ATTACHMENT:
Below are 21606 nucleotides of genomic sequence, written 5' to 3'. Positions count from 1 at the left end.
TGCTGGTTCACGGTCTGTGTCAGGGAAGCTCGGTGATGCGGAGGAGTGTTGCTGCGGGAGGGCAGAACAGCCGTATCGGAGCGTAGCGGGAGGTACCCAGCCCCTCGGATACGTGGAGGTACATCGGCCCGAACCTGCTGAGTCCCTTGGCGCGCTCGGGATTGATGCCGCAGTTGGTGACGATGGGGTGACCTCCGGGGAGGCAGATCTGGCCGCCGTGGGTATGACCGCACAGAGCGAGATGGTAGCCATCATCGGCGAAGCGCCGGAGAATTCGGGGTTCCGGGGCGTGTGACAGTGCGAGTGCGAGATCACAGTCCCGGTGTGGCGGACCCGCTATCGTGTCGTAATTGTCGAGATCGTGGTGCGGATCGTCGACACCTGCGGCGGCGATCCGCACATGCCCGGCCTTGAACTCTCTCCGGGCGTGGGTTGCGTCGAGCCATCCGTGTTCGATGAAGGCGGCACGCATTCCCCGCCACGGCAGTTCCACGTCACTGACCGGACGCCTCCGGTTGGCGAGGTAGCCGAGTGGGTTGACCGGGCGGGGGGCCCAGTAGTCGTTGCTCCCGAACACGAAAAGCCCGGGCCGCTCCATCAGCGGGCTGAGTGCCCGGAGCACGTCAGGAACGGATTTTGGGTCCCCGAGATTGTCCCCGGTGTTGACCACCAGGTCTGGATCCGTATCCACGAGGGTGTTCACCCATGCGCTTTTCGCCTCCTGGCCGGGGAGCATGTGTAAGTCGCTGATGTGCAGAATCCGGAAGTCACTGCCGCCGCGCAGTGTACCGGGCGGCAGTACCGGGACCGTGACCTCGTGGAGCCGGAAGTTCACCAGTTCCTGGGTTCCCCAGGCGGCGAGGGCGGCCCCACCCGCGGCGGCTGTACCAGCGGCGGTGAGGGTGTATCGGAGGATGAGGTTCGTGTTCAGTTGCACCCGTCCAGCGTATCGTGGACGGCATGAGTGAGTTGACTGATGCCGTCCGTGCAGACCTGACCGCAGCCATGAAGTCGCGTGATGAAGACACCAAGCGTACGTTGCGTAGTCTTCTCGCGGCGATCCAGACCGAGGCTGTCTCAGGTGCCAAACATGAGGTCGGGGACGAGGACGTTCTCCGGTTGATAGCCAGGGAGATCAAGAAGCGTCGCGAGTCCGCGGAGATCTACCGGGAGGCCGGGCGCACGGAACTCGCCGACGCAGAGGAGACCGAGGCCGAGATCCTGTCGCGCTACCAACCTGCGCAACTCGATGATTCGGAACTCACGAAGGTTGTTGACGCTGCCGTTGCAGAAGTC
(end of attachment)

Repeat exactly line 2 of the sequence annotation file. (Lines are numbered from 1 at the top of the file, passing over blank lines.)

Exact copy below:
TGCTGGTTCACGGTCTGTGTCAGGGAAGCTCGGTGATGCGGAGGAGTGTTGCTGCGGGAGGGCAGAACAGCCGTATCGGAGCGTAGCGGGAGGTACCCAGCCCCTCGGATACGTGGAGGTACATCGGCCCGAACCTGCTGAGTCCCTTGGCGCGCTCGGGATTGATGCCGCAGTTGGTGACGATGGGGTGACCTCCGGGGAGGCAGATCTGGCCGCCGTGGGTATGACCGCACAGAGCGAGATGGTAGCCATCATCGGCGAAGCGCCGGAGAATTCGGGGTTCCGGGGCGTGTGACAGTGCGAGTGCGAGATCACAGTCCCGGTGTGGCGGACCCGCTATCGTGTCGTAATTGTCGAGATCGTGGTGCGGATCGTCGACACCTGCGGCGGCGATCCGCACATGCCCGGCCTTGAACTCTCTCCGGGCGTGGGTTGCGTCGAGCCATCCGTGTTCGATGAAGGCGGCACGCATTCCCCGCCACGGCAGTTCCACGTCACTGACCGGACGCCTCCGGTTGGCGAGGTAGCCGAGTGGGTTGACCGGGCGGGGGGCCCAGTAGTCGTTGCTCCCGAACACGAAAAGCCCGGGCCGCTCCATCAGCGGGCTGAGTGCCCGGAGCACGTCAGGAACGGATTTTGGGTCCCCGAGATTGTCCCCGGTGTTGACCACCAGGTCTGGATCCGTATCCACGAGGGTGTTCACCCATGCGCTTTTCGCCTCCTGGCCGGGGAGCATGTGTAAGTCGCTGATGTGCAGAATCCGGAAGTCACTGCCGCCGCGCAGTGTACCGGGCGGCAGTACCGGGACCGTGACCTCGTGGAGCCGGAAGTTCACCAGTTCCTGGGTTCCCCAGGCGGCGAGGGCGGCCCCACCCGCGGCGGCTGTACCAGCGGCGGTGAGGGTGTATCGGAGGATGAGGTTCGTGTTCAGTTGCACCCGTCCAGCGTATCGTGGACGGCATGAGTGAGTTGACTGATGCCGTCCGTGCAGACCTGACCGCAGCCATGAAGTCGCGTGATGAAGACACCAAGCGTACGTTGCGTAGTCTTCTCGCGGCGATCCAGACCGAGGCTGTCTCAGGTGCCAAACATGAGGTCGGGGACGAGGACGTTCTCCGGTTGATAGCCAGGGAGATCAAGAAGCGTCGCGAGTCCGCGGAGATCTACCGGGAGGCCGGGCGCACGGAACTCGCCGACGCAGAGGAGACCGAGGCCGAGATCCTGTCGCGCTACCAACCTGCGCAACTCGATGATTCGGAACTCACGAAGGTTGTTGACGCTGCCGTTGCAGAAGTC